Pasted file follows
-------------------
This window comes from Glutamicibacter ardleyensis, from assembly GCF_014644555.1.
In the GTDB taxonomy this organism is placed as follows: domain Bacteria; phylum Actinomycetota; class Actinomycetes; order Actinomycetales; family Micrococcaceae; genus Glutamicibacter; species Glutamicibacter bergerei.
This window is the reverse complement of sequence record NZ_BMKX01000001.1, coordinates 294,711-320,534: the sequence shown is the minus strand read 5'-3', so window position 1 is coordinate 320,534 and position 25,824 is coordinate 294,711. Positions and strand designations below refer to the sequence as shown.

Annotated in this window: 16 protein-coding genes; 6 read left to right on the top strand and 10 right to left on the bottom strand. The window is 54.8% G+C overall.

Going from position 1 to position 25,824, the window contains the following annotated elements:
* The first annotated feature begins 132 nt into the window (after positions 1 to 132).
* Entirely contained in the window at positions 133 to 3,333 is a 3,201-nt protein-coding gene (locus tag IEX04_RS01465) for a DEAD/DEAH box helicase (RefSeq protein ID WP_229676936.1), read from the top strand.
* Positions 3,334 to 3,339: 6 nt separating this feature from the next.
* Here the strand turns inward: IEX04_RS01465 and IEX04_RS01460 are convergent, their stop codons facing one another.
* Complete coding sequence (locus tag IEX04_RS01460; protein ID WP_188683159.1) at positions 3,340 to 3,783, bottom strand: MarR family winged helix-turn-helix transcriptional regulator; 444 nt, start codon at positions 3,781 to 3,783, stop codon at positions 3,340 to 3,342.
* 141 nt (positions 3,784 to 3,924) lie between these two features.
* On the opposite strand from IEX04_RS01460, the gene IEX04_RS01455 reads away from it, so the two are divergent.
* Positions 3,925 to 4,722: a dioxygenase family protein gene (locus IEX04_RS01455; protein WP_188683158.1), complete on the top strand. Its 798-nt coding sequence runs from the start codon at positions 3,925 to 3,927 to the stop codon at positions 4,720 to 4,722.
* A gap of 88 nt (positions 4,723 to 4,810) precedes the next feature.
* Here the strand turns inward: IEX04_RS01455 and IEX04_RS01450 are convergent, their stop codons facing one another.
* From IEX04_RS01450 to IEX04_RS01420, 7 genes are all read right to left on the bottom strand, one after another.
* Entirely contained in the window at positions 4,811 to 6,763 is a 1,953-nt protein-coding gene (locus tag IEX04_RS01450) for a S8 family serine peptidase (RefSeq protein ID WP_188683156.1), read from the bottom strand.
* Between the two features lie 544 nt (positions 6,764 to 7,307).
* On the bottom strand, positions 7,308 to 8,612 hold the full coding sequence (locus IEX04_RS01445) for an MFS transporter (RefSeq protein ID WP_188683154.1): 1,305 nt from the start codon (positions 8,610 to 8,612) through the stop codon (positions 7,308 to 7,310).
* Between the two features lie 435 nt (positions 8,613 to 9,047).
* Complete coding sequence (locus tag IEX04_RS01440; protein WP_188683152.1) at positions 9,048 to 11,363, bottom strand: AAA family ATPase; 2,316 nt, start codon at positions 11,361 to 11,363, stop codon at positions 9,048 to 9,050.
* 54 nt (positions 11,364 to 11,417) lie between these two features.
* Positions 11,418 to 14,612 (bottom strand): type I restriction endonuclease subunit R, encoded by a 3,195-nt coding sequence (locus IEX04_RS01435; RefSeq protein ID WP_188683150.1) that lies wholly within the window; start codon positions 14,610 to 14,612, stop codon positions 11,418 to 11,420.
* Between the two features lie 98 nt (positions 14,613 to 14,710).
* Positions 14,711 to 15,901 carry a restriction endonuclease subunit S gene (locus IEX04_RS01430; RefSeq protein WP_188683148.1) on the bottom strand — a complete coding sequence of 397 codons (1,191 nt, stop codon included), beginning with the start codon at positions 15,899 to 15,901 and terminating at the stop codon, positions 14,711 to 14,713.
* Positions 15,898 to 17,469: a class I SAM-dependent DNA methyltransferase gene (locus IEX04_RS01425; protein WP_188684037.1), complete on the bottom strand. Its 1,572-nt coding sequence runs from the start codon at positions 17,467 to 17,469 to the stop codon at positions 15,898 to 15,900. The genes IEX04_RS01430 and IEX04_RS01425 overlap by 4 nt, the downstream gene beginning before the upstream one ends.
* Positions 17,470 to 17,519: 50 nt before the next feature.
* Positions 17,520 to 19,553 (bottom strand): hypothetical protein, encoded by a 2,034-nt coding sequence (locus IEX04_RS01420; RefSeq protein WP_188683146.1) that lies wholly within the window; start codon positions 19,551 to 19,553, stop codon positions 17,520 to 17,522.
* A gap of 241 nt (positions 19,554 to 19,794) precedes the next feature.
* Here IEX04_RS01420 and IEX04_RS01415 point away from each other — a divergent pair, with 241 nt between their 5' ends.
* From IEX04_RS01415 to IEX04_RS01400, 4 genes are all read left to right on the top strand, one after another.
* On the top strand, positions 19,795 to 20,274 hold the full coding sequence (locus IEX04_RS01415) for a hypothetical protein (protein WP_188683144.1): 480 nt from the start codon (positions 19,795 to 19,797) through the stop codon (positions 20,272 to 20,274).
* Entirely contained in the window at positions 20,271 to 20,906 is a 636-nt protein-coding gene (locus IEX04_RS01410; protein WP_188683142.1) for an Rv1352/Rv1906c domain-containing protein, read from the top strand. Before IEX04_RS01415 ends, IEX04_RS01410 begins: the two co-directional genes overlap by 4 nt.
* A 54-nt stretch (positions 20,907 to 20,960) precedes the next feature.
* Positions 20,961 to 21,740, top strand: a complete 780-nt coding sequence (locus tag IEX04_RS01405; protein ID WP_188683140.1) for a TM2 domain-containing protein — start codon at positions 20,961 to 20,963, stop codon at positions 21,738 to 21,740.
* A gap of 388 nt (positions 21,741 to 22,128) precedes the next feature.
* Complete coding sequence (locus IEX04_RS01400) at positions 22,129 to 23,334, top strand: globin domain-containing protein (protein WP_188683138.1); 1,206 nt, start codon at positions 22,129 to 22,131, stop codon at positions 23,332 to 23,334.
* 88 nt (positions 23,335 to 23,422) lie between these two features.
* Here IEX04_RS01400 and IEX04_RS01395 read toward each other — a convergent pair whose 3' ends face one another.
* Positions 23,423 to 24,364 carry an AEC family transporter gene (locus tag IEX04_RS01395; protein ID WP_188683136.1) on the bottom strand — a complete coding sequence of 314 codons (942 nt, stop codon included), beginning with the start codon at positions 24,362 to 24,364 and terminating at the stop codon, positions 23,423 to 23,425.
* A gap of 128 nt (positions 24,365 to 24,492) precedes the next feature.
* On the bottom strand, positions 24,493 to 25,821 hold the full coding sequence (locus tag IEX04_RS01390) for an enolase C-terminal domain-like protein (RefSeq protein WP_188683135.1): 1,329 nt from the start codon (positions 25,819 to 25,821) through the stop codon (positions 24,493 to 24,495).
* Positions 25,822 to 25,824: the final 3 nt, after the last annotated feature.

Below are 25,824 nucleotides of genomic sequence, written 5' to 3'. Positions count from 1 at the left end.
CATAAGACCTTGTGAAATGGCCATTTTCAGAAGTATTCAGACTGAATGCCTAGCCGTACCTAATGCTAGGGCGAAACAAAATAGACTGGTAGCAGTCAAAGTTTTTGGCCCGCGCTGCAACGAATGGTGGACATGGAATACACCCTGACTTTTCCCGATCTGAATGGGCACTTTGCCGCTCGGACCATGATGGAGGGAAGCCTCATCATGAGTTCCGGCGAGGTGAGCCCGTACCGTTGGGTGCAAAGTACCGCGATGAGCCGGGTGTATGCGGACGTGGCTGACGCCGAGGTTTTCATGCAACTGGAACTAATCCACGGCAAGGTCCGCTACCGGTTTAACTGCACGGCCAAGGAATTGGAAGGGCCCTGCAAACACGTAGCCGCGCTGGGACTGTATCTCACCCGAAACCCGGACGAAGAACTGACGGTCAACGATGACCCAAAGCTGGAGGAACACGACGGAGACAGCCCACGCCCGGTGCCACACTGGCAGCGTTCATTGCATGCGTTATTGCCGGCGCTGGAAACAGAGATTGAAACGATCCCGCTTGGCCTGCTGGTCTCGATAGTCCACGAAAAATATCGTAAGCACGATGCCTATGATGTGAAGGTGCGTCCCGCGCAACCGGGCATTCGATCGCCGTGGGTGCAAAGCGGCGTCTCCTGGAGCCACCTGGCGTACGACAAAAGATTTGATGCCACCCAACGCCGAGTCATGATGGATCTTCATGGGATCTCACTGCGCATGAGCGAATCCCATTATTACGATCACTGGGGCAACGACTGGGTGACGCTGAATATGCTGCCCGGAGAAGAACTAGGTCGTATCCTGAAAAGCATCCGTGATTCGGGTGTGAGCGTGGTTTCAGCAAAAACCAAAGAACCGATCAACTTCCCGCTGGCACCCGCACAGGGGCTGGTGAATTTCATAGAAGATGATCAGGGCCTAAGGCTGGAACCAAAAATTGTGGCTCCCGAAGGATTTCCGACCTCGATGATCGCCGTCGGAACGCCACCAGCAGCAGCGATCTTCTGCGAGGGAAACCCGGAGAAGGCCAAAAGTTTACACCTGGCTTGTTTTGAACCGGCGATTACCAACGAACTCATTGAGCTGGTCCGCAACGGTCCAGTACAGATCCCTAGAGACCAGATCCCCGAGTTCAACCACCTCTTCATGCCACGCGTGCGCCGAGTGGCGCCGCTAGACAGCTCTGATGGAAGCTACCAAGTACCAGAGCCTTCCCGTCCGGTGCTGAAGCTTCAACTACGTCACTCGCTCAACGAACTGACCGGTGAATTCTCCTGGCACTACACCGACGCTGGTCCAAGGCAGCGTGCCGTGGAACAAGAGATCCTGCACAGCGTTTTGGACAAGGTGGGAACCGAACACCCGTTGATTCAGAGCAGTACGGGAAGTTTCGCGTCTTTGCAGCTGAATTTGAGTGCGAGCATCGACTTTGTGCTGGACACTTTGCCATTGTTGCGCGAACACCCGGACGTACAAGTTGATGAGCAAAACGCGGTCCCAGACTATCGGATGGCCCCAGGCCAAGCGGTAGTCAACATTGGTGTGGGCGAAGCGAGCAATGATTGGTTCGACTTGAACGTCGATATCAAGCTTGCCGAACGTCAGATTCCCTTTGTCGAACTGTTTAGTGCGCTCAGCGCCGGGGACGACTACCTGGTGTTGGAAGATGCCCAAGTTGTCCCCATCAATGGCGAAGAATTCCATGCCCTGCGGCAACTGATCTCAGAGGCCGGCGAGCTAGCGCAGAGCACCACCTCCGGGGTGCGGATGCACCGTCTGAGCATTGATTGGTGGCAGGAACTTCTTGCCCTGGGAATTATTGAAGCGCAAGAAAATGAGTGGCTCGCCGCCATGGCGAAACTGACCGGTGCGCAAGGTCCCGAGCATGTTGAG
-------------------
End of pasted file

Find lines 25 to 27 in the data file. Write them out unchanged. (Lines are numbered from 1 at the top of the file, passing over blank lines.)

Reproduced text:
* Positions 14,711 to 15,901 carry a restriction endonuclease subunit S gene (locus IEX04_RS01430; RefSeq protein WP_188683148.1) on the bottom strand — a complete coding sequence of 397 codons (1,191 nt, stop codon included), beginning with the start codon at positions 15,899 to 15,901 and terminating at the stop codon, positions 14,711 to 14,713.
* Positions 15,898 to 17,469: a class I SAM-dependent DNA methyltransferase gene (locus IEX04_RS01425; protein WP_188684037.1), complete on the bottom strand. Its 1,572-nt coding sequence runs from the start codon at positions 17,467 to 17,469 to the stop codon at positions 15,898 to 15,900. The genes IEX04_RS01430 and IEX04_RS01425 overlap by 4 nt, the downstream gene beginning before the upstream one ends.
* Positions 17,470 to 17,519: 50 nt before the next feature.